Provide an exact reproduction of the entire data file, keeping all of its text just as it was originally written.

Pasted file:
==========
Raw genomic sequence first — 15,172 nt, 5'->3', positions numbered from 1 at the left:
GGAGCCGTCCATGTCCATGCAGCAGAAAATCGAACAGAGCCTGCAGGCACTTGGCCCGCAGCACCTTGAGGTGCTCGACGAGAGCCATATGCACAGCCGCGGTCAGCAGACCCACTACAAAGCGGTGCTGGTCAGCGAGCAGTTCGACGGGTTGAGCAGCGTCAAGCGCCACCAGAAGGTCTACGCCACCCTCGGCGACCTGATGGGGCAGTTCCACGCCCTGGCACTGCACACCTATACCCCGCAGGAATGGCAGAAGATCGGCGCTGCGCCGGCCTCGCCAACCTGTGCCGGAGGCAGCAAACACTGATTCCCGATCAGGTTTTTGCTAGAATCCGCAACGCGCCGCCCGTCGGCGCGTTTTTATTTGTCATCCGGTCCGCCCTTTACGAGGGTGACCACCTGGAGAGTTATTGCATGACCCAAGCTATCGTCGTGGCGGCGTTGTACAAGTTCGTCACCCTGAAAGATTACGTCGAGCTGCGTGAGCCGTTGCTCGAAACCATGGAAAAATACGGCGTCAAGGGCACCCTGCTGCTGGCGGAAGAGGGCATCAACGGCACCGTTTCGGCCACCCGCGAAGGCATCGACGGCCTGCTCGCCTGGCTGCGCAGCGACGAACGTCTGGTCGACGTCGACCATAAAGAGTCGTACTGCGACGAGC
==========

Raw genomic sequence first — 15,172 nt, 5'->3', positions numbered from 1 at the left:
GGAGCCGTCCATGTCCATGCAGCAGAAAATCGAACAGAGCCTGCAGGCACTTGGCCCGCAGCACCTTGAGGTGCTCGACGAGAGCCATATGCACAGCCGCGGTCAGCAGACCCACTACAAAGCGGTGCTGGTCAGCGAGCAGTTCGACGGGTTGAGCAGCGTCAAGCGCCACCAGAAGGTCTACGCCACCCTCGGCGACCTGATGGGGCAGTTCCACGCCCTGGCACTGCACACCTATACCCCGCAGGAATGGCAGAAGATCGGCGCTGCGCCGGCCTCGCCAACCTGTGCCGGAGGCAGCAAACACTGATTCCCGATCAGGTTTTTGCTAGAATCCGCAACGCGCCGCCCGTCGGCGCGTTTTTATTTGTCATCCGGTCCGCCCTTTACGAGGGTGACCACCTGGAGAGTTATTGCATGACCCAAGCTATCGTCGTGGCGGCGTTGTACAAGTTCGTCACCCTGAAAGATTACGTCGAGCTGCGTGAGCCGTTGCTCGAAACCATGGAAAAATACGGCGTCAAGGGCACCCTGCTGCTGGCGGAAGAGGGCATCAACGGCACCGTTTCGGCCACCCGCGAAGGCATCGACGGCCTGCTCGCCTGGCTGCGCAGCGACGAACGTCTGGTCGACGTCGACCATAAAGAGTCGTACTGCGACGAGC